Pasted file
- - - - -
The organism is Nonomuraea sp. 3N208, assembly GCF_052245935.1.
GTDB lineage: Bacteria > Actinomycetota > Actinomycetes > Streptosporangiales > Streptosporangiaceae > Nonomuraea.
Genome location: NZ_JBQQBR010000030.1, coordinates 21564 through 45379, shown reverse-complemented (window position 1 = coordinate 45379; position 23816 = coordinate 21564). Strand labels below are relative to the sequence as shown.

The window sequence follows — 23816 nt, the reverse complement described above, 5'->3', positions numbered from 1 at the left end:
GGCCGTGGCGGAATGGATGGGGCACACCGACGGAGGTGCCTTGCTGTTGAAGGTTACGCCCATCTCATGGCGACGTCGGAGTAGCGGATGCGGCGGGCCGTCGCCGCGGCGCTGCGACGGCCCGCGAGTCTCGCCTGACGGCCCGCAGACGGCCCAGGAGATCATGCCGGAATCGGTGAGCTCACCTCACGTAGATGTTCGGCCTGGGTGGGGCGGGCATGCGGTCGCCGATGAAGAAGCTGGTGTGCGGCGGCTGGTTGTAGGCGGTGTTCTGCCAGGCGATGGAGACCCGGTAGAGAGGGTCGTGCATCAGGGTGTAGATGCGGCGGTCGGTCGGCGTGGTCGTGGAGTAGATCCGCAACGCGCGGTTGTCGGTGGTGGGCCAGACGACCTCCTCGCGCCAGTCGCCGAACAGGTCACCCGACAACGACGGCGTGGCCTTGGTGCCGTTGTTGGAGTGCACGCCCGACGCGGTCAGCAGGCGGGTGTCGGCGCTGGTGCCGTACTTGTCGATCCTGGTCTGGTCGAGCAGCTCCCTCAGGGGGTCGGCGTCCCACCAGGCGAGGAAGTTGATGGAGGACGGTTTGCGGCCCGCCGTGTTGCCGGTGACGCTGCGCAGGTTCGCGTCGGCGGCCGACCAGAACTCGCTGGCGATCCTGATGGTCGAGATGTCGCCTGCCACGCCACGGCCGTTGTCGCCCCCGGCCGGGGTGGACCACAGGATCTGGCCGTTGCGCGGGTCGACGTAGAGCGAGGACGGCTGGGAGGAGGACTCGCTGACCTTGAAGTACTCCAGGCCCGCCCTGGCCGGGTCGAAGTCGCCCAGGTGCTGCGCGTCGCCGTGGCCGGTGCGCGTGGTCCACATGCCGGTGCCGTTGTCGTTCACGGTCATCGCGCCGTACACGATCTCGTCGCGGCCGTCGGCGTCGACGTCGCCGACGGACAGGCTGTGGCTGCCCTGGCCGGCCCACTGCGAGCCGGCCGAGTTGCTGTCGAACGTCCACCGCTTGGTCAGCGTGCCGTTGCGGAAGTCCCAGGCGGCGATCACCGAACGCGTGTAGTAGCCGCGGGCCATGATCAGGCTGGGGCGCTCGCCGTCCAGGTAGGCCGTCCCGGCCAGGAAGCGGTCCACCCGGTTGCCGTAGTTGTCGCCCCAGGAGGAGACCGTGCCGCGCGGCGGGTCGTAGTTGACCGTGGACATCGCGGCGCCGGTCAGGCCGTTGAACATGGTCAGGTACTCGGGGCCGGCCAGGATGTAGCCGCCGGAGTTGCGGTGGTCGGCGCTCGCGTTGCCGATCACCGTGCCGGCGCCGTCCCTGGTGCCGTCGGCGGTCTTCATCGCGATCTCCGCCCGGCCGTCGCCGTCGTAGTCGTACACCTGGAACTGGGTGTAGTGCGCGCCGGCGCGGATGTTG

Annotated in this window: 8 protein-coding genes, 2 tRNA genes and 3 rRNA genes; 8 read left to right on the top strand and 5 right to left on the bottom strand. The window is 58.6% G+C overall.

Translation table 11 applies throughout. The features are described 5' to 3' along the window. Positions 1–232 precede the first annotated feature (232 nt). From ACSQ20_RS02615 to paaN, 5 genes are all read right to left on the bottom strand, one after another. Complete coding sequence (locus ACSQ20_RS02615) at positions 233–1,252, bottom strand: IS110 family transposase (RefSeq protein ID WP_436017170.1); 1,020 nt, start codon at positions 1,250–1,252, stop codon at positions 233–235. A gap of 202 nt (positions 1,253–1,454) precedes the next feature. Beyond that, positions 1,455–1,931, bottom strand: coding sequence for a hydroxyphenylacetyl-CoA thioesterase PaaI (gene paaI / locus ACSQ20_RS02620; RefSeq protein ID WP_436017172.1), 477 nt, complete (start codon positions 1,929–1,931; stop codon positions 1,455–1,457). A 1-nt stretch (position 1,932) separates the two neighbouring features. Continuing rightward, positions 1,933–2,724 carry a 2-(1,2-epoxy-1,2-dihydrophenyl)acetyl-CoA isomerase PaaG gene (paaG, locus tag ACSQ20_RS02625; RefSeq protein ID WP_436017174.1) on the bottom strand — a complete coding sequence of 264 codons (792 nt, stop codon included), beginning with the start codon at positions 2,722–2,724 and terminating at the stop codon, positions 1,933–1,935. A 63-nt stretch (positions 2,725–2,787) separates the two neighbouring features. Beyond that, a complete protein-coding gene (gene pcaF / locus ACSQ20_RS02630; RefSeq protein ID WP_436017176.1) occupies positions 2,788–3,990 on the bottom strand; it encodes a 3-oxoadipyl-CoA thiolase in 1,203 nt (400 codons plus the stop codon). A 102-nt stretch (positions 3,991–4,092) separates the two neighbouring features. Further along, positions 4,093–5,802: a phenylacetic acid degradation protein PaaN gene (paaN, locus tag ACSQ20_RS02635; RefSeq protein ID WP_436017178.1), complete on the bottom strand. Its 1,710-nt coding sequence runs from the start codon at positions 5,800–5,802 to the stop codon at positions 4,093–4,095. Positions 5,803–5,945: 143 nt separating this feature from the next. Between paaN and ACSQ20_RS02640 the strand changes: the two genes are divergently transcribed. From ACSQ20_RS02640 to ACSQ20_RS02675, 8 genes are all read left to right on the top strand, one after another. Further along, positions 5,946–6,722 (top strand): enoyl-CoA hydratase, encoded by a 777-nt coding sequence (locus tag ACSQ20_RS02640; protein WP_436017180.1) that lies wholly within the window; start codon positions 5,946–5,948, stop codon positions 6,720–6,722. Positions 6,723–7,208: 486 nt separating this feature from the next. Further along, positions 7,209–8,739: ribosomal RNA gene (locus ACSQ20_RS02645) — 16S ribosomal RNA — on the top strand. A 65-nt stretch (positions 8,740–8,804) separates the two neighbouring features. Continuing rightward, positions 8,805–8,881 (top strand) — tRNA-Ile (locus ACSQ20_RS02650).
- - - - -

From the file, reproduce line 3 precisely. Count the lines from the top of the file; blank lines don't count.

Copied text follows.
Genome location: NZ_JBQQBR010000030.1, coordinates 21564 through 45379, shown reverse-complemented (window position 1 = coordinate 45379; position 23816 = coordinate 21564). Strand labels below are relative to the sequence as shown.